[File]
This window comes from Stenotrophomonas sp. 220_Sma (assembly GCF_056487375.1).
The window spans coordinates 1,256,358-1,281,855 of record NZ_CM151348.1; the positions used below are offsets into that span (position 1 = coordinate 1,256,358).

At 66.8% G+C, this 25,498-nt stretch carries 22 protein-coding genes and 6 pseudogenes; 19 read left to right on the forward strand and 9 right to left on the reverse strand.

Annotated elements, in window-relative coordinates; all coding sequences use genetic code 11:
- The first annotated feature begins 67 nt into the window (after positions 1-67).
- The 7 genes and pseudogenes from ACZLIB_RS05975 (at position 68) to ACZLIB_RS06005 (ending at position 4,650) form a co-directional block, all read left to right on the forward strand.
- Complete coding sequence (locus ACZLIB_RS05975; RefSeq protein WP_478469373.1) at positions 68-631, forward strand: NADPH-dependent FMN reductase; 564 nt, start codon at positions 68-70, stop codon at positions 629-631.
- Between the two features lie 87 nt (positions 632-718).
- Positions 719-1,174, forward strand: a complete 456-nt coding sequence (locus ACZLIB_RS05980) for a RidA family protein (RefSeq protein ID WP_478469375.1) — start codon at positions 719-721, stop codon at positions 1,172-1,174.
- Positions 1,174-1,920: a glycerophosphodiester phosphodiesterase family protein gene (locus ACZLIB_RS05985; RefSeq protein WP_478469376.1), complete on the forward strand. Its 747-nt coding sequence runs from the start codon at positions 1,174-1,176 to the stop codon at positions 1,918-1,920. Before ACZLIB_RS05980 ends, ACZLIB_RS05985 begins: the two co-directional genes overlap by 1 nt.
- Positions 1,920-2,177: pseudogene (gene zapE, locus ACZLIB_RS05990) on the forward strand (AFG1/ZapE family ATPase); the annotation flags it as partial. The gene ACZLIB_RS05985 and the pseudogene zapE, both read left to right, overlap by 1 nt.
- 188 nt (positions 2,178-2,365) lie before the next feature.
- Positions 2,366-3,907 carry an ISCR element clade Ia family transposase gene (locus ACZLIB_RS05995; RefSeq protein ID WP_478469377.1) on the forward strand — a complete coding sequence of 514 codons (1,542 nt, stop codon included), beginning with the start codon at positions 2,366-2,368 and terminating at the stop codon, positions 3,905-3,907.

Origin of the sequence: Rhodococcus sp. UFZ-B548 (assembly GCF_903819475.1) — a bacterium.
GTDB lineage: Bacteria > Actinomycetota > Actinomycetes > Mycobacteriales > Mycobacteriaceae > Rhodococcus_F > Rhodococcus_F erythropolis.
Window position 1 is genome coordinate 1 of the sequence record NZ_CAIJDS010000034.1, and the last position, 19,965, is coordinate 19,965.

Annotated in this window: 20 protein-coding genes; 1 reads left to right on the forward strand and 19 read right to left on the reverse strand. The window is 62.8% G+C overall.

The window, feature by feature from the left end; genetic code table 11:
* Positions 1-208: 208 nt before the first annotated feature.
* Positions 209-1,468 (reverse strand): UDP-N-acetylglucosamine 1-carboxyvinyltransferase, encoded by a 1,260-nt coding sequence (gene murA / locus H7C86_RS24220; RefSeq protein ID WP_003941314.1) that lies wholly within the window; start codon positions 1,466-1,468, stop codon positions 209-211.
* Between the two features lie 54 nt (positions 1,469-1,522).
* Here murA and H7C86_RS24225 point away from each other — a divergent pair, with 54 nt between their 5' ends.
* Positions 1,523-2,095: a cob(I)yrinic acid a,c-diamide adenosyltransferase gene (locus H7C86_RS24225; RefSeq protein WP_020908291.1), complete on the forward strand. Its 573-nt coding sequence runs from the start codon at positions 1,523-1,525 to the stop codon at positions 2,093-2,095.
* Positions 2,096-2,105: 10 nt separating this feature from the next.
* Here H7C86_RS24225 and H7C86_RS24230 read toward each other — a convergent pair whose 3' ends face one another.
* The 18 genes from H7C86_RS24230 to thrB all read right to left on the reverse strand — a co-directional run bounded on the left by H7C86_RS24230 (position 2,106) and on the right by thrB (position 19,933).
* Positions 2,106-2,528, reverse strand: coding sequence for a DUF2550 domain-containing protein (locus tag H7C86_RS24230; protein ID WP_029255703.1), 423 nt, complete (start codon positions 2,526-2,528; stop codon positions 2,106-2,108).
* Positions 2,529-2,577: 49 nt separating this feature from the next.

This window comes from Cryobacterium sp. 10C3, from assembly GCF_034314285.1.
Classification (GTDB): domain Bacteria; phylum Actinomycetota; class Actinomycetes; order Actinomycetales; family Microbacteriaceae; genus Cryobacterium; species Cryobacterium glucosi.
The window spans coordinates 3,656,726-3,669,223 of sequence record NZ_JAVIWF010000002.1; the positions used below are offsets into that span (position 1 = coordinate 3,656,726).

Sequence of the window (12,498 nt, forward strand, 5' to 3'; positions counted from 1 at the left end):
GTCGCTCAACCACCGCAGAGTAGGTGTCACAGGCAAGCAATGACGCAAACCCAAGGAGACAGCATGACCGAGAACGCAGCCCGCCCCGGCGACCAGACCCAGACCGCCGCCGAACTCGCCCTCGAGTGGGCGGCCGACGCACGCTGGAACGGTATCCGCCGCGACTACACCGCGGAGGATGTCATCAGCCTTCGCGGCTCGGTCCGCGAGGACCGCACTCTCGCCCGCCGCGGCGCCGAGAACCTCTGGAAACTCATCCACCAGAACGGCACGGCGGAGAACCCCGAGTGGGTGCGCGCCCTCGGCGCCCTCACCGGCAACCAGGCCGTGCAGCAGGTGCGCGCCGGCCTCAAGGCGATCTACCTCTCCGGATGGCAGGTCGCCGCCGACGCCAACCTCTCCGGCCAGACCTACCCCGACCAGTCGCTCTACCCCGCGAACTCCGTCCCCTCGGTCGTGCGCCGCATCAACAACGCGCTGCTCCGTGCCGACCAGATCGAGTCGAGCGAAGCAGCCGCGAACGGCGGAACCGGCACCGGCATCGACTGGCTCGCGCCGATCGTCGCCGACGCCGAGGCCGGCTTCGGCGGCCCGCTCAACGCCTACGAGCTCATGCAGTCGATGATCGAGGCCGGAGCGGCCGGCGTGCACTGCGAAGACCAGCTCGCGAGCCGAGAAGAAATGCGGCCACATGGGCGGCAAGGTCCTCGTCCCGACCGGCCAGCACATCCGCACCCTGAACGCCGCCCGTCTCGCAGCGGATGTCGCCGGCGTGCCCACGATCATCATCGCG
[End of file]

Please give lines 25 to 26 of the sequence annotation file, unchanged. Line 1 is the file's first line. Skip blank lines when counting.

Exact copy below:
* Here H7C86_RS24225 and H7C86_RS24230 read toward each other — a convergent pair whose 3' ends face one another.
* The 18 genes from H7C86_RS24230 to thrB all read right to left on the reverse strand — a co-directional run bounded on the left by H7C86_RS24230 (position 2,106) and on the right by thrB (position 19,933).